25 Oct 3 Roadblocks That Impact the Success of Projects

 

Successful Project ManagementIt’s not uncommon today for companies to spend a significant amount of time and money on project-based work, often with multiple projects running simultaneously. However, as this trend becomes the norm, we’ve noticed the same challenges are impacting the success of the projects.

In my experience, working with clients across industries, there are three main roadblocks that your organization needs to be aware of before taking on any project.

Roadblock 1: Siloed Project Managers

Separating project managers across departments is a fairly typical practice, especially in enterprise organizations. That may mean that there is a project manager (PM) for the IT department, a PM for Human Resources, another for Marketing, etc. The problem is that these PMs are often not working together as a unit – even for the same project. There is no cohesive plan or process in place to ensure that every department knows what they are responsible for, what the goals are (of the projects in general and for their department), and what the timeline is (again, generally for the projects as well as for their specific piece of work).

For any project to be successful, your PMs need to be aware of the comprehensive project plan and the role that their department will play – and they need to work together to execute the plan as a unified team. When your PMs operate under the same expectations, you’ll achieve greater collaboration and improved efficiency that will have an immediate impact on the success of your project.

Roadblock 2: Project Intake Bottlenecks

This roadblock starts with the identification of a project. Many organizations do not have a definitive answer for what a project is versus a routine work effort. This difference needs to be defined – and everyone in the organization needs to be made aware of it so that they can appropriately plan for the impact a project may have on their day-to-day operations.

This is important because once a project is identified, it needs to be approved, which means that a sponsor or PM needs to submit detailed information about the need for the project and the resources and timeline it will require. For this to happen, your PMs need to understand exactly what the intake process is, what information they need to communicate, and with whom they need to share it. Without this, your team members may waste a lot of time and effort trying to get a project approved, and any potential delay may negatively affect your organization over time (and will certainly waste resources).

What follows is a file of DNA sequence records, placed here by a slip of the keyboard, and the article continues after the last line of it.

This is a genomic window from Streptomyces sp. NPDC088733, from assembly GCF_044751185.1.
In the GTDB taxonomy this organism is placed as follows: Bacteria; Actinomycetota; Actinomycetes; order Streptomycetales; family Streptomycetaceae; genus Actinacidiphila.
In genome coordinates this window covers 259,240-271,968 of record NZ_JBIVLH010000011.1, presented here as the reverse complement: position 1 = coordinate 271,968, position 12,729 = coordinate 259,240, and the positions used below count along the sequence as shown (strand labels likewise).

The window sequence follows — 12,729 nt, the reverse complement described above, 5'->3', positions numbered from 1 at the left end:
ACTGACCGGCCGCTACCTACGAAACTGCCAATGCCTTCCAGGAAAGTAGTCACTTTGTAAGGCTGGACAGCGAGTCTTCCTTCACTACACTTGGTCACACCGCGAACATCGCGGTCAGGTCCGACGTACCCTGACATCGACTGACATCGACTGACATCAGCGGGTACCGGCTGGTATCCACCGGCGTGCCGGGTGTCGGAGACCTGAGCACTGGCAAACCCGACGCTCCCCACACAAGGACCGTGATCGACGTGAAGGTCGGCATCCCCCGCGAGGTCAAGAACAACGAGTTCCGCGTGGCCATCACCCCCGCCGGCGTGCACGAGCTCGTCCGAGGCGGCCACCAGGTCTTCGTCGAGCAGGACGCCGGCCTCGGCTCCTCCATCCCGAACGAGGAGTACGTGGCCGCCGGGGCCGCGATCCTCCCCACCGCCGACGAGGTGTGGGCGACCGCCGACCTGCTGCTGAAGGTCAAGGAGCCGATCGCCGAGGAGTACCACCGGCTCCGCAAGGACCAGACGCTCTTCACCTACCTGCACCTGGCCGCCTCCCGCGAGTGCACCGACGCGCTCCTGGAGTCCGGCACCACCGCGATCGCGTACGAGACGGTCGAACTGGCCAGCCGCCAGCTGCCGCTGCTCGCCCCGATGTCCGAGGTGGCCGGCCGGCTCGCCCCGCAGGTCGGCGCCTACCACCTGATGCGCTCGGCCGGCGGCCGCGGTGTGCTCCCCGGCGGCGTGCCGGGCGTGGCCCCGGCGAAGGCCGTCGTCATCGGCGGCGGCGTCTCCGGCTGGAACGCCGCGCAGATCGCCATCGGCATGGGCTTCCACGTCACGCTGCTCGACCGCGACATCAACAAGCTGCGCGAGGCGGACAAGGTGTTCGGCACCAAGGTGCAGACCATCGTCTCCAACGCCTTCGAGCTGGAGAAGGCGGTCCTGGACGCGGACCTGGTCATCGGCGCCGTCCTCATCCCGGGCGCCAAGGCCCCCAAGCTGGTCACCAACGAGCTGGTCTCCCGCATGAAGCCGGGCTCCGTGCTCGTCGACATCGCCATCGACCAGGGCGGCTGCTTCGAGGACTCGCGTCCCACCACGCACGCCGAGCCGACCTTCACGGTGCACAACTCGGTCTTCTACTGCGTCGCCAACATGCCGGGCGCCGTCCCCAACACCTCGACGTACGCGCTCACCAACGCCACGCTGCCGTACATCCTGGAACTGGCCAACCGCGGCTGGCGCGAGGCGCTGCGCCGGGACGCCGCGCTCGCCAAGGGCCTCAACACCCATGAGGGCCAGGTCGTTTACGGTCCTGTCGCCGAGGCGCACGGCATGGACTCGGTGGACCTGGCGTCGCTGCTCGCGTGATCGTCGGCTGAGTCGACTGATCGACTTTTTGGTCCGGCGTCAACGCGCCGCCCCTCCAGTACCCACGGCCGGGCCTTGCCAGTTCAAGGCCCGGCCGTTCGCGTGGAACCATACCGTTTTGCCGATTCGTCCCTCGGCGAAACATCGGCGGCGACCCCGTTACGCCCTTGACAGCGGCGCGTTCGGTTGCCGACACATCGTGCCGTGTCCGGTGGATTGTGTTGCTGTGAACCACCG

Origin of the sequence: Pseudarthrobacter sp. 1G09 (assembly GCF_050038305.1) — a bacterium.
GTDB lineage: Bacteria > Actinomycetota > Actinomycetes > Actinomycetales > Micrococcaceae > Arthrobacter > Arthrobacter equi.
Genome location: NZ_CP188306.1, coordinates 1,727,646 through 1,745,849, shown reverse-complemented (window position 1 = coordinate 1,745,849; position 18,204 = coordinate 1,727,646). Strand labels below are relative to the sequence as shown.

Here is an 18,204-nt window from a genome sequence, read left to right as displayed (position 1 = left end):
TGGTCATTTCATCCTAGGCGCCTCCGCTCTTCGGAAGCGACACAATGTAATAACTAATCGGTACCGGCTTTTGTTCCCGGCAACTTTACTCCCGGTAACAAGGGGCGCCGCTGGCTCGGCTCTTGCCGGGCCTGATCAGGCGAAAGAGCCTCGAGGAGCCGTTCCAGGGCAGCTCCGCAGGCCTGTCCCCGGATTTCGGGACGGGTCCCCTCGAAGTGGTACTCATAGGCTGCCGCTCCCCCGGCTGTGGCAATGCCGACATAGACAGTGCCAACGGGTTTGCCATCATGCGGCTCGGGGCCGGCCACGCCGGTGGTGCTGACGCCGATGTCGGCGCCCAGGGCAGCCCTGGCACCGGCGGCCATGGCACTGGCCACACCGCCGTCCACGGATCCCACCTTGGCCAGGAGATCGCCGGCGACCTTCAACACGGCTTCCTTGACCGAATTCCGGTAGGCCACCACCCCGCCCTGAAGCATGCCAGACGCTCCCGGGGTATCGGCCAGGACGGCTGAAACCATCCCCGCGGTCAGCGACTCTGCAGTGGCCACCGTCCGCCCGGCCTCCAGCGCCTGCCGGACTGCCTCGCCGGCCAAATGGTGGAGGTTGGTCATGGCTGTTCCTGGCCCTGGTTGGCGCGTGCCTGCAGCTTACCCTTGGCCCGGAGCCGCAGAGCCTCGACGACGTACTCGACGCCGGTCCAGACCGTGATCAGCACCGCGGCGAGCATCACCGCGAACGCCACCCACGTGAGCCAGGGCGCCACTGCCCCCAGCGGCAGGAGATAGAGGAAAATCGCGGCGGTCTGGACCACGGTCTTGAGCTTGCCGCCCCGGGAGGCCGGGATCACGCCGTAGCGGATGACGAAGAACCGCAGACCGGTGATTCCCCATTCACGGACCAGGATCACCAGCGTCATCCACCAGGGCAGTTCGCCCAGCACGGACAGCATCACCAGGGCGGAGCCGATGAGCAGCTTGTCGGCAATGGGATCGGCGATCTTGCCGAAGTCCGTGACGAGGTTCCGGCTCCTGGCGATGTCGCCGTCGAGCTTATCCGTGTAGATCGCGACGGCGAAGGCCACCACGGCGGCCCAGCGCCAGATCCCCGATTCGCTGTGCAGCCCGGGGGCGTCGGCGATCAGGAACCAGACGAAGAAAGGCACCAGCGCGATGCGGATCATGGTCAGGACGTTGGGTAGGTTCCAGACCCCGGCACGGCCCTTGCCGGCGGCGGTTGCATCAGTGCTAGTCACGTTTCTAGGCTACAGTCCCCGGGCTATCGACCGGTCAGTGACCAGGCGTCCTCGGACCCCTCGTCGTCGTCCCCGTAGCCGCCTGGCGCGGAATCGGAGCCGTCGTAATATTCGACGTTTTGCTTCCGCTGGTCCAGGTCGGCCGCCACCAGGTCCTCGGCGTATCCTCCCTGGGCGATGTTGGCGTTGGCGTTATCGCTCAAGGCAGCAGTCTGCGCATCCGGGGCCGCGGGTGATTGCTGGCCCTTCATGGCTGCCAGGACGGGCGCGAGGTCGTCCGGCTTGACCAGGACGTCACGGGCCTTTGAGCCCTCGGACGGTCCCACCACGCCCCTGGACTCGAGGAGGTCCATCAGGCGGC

Roadblock 3: Communication

Communication can make or break a project, and communication around a project itself is critical. All stakeholders – from the top to the bottom of the organization – need to understand how the project will impact them and the role that they will play in its execution. This should include details about the benefits of the project, the timeline, the resource requirements, the goals, and, depending on the stakeholder, the budget.

A high level of communication from a consistent source within your organization will ensure that all those involved are prepared for the effort. It will also serve to promote communication between stakeholders because they will be more apt to identify process or operational inefficiencies – for instance, a duplication of effort for a specific piece of a project – that will ultimately save time and money and improve the project’s potential for success.

Managing these roadblocks requires structure. It’s really that simple. A consistent approach to project execution, with standardized processes throughout the organization, will foster the visibility and alignment you need to maximize resources, control risk, and complete your project within the projected timeline and budget. We can help you find success and implement a structure that works for your organization. Contact me at kmistry@navigatecorp.com or 484.383.0606 to learn more.

Kelly Mistry, Manager
Kelly Mistry

Julian WrightBrian LeeBrian Lee

Brian LoVecchioBrian LoVecchioBrian LoVecchioBrian LoVecchioAnnalicia Geeter, Senior Consultant Save

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